Last week was a perfect image of the diversity of Jewish Baltimore. In a four-day span, I attended (one I simply wrote about) four different programs that brought people from all pockets of the community together.
A strong community is built on the combined experience, skills, talents, perspectives and capabilities of variant individuals. It includes everybody, but celebrates values, respects uniqueness.
We’re doing something right in Jewish Baltimore.
Last Monday, the Project Ezra/ Chesed Fund AED event pulled tog-ether 120 community leaders to celebrate life — literally. The organization facilitates an automated external defibrillator program with 70 devices throughout the community. It was a call to action to keep on top of the program, but it also demonstrated that it doesn’t matter if you are Reform, Conservative or Orthodox — you value life. And we can save lives better if we work together.
The next night, at the Baltimore Zionist District’s annual gala, there was a different but equally diverse crowd. The rallying point: Israel. It seems that even in 2013, with Americans for Peace Now and the Zionist Organization of America, you can be old, young, observant or secular and still come together around Eretz Yisrael. That’s refreshing.
On Wednesday, it was the Baltimore-Ashkelon Partnership’s 10th anniversary celebration. Wow! An elegant evening at the Pearlstone Center, I was struck by how many people I knew … and how many I didn’t. The Baltimore-Ashkelon Partnership has made people-to-people connections its top priority. On May 8, the people turned out (from both sides of the ocean) to connect … and reconnect.
Finally, Thursday night, I was taken away by a mesmerizing performance by Michael Feinstein at the Myerberg Center’s annual event. The Myerberg Center serves older adults. Its new executive director, David Golaner, is only 34. The gap between Golaner’s peers and the center’s members was closed by the stunning sounds and stories of Feinstein that night.
There were other events going on, too.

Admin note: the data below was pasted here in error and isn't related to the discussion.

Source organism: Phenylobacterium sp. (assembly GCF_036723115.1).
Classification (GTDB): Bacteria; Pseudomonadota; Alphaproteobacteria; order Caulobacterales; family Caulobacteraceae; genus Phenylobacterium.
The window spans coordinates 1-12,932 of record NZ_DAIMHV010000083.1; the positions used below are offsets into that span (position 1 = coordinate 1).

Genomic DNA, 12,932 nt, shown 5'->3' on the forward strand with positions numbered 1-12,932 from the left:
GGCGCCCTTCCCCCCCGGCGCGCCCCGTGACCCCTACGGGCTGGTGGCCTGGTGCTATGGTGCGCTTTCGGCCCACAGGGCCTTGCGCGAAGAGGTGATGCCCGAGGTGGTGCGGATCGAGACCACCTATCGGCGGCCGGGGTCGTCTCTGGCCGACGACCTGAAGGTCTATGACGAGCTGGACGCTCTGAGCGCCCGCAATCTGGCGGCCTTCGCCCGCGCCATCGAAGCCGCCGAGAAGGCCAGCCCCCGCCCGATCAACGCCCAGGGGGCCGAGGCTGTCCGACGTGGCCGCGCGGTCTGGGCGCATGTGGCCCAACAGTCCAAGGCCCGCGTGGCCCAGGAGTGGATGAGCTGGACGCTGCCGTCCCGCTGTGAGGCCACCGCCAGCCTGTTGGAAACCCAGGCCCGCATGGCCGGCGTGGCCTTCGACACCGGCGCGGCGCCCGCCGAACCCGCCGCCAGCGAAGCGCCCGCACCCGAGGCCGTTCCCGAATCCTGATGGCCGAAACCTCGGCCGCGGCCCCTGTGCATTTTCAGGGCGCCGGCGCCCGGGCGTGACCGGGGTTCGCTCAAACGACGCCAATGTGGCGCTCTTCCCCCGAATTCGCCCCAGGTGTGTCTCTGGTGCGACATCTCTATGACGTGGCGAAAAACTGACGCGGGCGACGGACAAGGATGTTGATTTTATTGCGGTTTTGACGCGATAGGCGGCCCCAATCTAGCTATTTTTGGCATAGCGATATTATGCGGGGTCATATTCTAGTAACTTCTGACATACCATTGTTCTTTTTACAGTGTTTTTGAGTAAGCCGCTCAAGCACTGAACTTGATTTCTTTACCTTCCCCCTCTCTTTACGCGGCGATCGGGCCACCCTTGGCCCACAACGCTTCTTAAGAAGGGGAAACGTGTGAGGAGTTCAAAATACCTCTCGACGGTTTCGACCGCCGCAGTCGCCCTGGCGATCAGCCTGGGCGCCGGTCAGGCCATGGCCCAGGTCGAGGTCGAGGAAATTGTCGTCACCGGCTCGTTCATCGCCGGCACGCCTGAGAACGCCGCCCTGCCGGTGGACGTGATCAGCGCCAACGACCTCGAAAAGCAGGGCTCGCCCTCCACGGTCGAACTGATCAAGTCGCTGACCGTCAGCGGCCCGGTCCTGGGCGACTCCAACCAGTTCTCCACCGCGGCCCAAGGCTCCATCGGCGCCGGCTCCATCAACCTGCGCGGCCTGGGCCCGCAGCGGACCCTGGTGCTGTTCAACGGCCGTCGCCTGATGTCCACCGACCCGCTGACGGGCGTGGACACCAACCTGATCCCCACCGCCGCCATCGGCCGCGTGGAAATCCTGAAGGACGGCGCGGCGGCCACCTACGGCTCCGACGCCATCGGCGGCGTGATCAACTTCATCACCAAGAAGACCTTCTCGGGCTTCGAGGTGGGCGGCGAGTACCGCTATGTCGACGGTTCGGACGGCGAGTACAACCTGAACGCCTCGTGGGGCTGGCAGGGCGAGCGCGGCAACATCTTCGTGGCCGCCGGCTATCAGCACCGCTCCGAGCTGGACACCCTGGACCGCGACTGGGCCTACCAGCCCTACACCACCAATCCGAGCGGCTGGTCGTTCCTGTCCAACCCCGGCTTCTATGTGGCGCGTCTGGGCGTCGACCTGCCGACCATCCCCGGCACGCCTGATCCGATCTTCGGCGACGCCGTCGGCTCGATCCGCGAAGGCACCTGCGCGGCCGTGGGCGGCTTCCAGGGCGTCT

The Jewish communal trend today is “relational Judaism.” The idea: It doesn’t matter how many programs you have, what matters are relationships. That’s true, but I still think good programs have a place. Events can provide a platform for new relationships to spark, for old relationships to be rekindled or advanced. And they remind us that there are still people we don’t know — people who are worth knowing.
The Baltimore Jewish community, with 92,300 people, is both diverse and involved. And that offers opportunities for engagement, for leadership and for learning about one another.
Meeting people different from you is a good thing. Accepting and embracing disagreement is difficult, yet, without dissent and differing opinions, the world would be a very bland and conformist place.
Sometimes disagreement can lead to conflict, but it can also lead to discussion and learning. Indeed, provided you’re willing to engage in discussion, it is likely that learning about an opinion or perspective different from your own will broaden your understanding of an issue.
And, two people who seem radically different can turn out to have more in common than they would believe.
Baltimore is lucky to have so many Jewish organizations, causes, shuls and schools that we can choose how we want to affiliate. But it’s refreshing to know there are causes around which we can all rally and times we can still come together.